Modern internal combustion engines are the most commonly used engines for mobile propulsion systems. A wide variety of internal combustion engines has been developed for a variety of applications. These include reciprocating engines, such as the two-stroke, four-stroke, and diesel Diesel engine engines, as well as rotary engines, such as the Wankel engine. The gas turbine, jet engine, ramjet engine, and rocket engine, meanwhile, are internal combustion engines in which combustion occurs continuously. They are all patterned after Otto’s invention. Internal combustion engines are used in almost all automobiles and motorcycles, many boats, and a wide variety of aircraft and locomotives. In jet aircraft and large ships, they occur mostly in the form of gas turbines. They are also used for electric generators and in a variety of industrial applications.

Further Reading
  • citation-type="booksimple"

    xlink:type="simple">Baierlein, Ralph. Thermal Physics. Cambridge, England: Cambridge University Press, 1999. Explains the basic thermodynamic principles associated with the operation of Otto’s internal combustion engine.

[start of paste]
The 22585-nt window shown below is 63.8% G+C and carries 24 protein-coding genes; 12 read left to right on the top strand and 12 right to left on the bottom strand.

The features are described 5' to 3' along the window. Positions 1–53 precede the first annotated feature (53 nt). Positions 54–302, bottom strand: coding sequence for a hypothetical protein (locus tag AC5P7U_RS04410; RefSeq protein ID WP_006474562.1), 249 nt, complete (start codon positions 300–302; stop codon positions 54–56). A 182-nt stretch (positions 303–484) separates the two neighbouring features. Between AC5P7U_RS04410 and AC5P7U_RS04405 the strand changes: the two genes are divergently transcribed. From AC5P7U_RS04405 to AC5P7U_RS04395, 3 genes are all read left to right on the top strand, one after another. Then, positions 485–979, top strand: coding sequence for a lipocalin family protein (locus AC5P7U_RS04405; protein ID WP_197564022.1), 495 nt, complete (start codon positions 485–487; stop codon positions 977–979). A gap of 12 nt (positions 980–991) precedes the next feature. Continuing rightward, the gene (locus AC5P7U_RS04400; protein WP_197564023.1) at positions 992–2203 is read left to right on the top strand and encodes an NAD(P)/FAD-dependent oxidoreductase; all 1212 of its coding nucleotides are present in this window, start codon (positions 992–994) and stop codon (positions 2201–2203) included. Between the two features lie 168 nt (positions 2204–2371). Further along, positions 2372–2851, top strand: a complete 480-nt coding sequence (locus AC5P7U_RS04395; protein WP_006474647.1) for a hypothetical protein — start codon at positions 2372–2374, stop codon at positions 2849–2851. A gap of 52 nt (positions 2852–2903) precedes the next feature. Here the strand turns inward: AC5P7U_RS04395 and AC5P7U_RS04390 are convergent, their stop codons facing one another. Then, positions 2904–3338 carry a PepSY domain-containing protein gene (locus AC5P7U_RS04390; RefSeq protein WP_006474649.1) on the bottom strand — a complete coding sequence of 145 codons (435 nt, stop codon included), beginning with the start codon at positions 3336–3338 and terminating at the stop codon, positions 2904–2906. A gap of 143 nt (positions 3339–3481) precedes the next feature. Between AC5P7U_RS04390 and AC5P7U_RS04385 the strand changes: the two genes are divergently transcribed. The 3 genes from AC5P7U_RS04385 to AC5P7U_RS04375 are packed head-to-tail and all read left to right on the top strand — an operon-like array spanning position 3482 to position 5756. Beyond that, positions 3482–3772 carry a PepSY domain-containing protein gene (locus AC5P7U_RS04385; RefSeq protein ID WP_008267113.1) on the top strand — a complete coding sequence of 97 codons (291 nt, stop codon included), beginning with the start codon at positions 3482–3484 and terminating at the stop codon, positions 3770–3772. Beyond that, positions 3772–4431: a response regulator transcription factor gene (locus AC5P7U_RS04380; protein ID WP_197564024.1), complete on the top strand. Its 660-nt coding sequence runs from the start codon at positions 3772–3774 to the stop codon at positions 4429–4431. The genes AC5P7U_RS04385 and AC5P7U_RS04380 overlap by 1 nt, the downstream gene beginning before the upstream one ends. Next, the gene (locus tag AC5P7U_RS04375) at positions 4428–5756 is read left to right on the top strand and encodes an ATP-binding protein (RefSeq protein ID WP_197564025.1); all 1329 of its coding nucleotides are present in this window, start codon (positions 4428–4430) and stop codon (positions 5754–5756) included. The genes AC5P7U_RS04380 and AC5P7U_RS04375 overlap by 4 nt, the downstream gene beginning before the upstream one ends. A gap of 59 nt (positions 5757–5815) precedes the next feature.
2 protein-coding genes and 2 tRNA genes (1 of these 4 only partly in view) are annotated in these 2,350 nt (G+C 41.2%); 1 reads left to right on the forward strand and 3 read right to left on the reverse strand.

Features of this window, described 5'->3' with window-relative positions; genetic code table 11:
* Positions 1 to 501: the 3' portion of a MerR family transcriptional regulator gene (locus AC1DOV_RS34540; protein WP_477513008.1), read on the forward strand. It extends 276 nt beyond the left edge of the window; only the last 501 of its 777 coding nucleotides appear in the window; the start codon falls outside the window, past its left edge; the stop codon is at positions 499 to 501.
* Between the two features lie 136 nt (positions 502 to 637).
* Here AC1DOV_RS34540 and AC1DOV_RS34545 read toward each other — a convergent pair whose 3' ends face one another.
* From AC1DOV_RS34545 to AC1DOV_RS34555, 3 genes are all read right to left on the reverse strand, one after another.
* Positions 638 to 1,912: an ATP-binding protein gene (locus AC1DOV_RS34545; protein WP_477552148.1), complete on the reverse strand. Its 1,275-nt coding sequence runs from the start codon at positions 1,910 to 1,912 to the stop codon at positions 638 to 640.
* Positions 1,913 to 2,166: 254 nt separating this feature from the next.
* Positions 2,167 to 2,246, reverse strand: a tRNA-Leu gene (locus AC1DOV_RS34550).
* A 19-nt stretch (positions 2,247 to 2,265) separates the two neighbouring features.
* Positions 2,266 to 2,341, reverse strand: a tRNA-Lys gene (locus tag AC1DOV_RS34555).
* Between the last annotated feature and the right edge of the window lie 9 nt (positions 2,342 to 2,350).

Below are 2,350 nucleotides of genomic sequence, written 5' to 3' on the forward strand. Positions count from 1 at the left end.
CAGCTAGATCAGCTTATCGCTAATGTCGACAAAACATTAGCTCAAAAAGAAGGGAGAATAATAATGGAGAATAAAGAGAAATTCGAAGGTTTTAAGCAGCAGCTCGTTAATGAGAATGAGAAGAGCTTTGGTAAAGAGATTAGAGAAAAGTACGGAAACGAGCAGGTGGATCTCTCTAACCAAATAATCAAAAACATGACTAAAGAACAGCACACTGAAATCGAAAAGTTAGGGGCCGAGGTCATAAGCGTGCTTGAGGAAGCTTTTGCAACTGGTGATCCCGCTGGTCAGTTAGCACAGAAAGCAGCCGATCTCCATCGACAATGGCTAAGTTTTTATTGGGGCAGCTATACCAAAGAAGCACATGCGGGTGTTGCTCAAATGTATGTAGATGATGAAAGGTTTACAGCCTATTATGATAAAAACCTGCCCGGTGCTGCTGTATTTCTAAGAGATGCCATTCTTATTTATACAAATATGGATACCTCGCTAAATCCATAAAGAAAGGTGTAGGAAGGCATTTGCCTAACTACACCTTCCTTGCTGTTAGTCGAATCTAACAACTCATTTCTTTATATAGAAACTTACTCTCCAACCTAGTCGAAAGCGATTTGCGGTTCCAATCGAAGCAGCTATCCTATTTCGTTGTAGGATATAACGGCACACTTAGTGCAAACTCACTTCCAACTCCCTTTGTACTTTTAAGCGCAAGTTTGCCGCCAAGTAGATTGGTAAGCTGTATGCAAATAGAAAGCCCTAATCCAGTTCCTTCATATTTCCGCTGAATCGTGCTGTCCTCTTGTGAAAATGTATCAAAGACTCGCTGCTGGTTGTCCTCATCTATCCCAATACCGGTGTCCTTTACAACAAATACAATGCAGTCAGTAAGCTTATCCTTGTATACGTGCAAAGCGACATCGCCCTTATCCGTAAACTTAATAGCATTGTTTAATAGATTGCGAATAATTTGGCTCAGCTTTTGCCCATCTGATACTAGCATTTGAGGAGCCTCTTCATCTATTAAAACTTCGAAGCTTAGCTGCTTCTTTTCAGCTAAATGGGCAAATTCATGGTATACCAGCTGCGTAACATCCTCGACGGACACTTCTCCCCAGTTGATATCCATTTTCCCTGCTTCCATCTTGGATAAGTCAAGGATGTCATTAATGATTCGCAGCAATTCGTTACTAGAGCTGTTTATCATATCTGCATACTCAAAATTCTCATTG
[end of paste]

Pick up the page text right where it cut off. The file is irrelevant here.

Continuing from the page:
• citation-type="booksimple"

    xlink:type="simple">Lumley, John L. Engines: An Introduction. Cambridge, England: Cambridge University Press, 1999. Describes the operation of a variety of engines, including the four-stroke engine.
  • citation-type="booksimple"

    xlink:type="simple">Pulkrabek, Willard W. Engineering Fundamentals of the Internal Combustion Engine. Upper Saddle River, N.J.: Pearson/Prentice Hall, 2004. Discusses the history, operating principles, and applications of the internal combustion engine.
  • citation-type="booksimple"

    xlink:type="simple">Schroeder, Daniel V. An Introduction to Thermal Physics. New York: Addison Wesley Longman, 2000. Reviews Otto’s development of the practical internal combustion engine, the components of the Otto cycle, and the efficiency of the Otto engine.
  • citation-type="booksimple"

    xlink:type="simple">Sturge, M. D. Statistical and Thermal Physics: Fundamentals and Applications. Natick, Mass.: A K Peters, 2003. Sturge reviews some of the important history of the internal combustion engine, including the detailed operation and practical limitations of the Otto cycle.